WaterWipes water passes through a unique seven-step purification process that removes impurities, softens and purifies the water. This makes them purer for cleansing baby’s skin than cotton wool and water.

About the Author

Cairine Wilkinson, is a consultant dermatologist at Derriford Hospital in Plymouth. She has a special interest in paediatric dermatology and is a member of the British Association of Dermatologists.

References:

1 The Anatomy of Skin. Available at https://www.communitypractitioner.co.uk/features/2010/10/anatomy-skin

2 Hard Water vs. Soft Water: Which One Is Healthier? Available at https://www.healthline.com/health/hard-water-and-soft-water#Whats-the-difference-between-hard-water-and-soft-water?

3 Skin Physiology of the Neonate and Infant: Clinical Implications. Available at https://www.ncbi.nlm.nih.gov/pmc/articles/PMC4593874/

4 Is water-only best for bathing my baby https://www.babycentre.co.uk/x1003005/is-water-only-best-for-bathing-my-baby

5 ‘Hard’ tap water linked to eczema in babies. Available at https://www.webmd.com/skin-problems-and-treatments/eczema/news/20160601/hard-tap-water-linked-to-eczema-in-babies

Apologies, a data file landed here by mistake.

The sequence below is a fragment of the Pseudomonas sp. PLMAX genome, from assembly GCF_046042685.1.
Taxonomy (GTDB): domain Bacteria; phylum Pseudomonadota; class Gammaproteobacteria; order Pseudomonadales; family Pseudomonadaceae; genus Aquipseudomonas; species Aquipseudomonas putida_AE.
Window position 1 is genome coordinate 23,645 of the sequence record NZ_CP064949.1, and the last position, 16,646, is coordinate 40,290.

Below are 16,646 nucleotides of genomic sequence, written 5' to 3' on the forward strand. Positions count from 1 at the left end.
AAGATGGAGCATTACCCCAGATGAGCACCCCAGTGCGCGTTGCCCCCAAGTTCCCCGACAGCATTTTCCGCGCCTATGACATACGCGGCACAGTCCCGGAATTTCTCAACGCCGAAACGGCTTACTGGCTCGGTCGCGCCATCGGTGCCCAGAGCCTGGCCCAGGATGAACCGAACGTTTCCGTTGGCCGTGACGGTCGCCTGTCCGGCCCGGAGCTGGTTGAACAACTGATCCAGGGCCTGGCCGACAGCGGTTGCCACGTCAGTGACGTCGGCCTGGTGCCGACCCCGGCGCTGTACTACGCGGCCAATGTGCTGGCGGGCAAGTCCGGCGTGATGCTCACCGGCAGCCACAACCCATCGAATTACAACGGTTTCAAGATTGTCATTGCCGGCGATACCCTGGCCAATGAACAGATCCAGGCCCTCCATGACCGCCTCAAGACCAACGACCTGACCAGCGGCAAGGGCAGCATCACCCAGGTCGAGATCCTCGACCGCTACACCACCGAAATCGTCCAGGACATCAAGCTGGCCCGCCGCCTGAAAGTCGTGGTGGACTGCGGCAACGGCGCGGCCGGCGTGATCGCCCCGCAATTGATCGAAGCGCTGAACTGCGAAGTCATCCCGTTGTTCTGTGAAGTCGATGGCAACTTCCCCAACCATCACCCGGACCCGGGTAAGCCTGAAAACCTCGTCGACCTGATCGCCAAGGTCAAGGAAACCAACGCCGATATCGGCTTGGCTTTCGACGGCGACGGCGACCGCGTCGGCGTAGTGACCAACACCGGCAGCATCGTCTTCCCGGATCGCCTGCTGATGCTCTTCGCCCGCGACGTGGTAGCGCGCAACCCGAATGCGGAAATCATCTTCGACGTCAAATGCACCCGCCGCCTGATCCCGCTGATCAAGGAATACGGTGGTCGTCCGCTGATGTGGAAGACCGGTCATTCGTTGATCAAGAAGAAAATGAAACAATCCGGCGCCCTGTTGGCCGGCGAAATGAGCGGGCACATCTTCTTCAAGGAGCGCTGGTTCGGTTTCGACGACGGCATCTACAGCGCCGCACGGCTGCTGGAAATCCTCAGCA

6 Discover Water. Lead [online]. Available from: https://discoverwater.co.uk/lead

7 Discover Water. Taste [online]. Available from: https://discoverwater.co.uk/taste

7 Discover Water. Fluoride [online]. Available from: https://discoverwater.co.uk/fluoride

9 Can I use bottled water to make up baby formula (infant formula). Available from: https://www.nhs.uk/conditions/pregnancy-and-baby/making-up-infant-formula/

10 Bottled Water, FAQ on safety and purity [online]. Available at: https://www.webmd.com/food-recipes/news/20081107/bottled-water-faq-on-safety-and-purity#1

11 CDC Making Water Safe in an Emergency. Available at https://www.cdc.gov/healthywater/emergency/making-water-safe.html